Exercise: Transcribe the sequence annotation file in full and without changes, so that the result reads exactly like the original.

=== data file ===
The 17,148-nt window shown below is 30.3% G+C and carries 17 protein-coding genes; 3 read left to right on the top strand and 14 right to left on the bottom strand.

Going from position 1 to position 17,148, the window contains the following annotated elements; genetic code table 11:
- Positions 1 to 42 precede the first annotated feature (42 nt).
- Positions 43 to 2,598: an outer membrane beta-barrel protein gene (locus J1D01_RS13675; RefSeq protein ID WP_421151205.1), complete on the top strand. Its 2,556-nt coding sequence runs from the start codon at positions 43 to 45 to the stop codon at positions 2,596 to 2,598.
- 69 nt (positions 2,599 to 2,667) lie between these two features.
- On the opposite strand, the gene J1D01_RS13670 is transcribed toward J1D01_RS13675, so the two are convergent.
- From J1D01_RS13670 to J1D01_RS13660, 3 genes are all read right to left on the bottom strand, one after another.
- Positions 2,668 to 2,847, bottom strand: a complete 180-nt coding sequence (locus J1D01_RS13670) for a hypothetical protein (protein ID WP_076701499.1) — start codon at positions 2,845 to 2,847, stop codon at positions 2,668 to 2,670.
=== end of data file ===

The 17,148-nt window shown below is 30.3% G+C and carries 17 protein-coding genes; 3 read left to right on the top strand and 14 right to left on the bottom strand.

Going from position 1 to position 17,148, the window contains the following annotated elements; genetic code table 11:
- Positions 1 to 42 precede the first annotated feature (42 nt).
- Positions 43 to 2,598: an outer membrane beta-barrel protein gene (locus J1D01_RS13675; RefSeq protein ID WP_421151205.1), complete on the top strand. Its 2,556-nt coding sequence runs from the start codon at positions 43 to 45 to the stop codon at positions 2,596 to 2,598.
- 69 nt (positions 2,599 to 2,667) lie between these two features.
- On the opposite strand, the gene J1D01_RS13670 is transcribed toward J1D01_RS13675, so the two are convergent.
- From J1D01_RS13670 to J1D01_RS13660, 3 genes are all read right to left on the bottom strand, one after another.
- Positions 2,668 to 2,847, bottom strand: a complete 180-nt coding sequence (locus J1D01_RS13670) for a hypothetical protein (protein ID WP_076701499.1) — start codon at positions 2,845 to 2,847, stop codon at positions 2,668 to 2,670.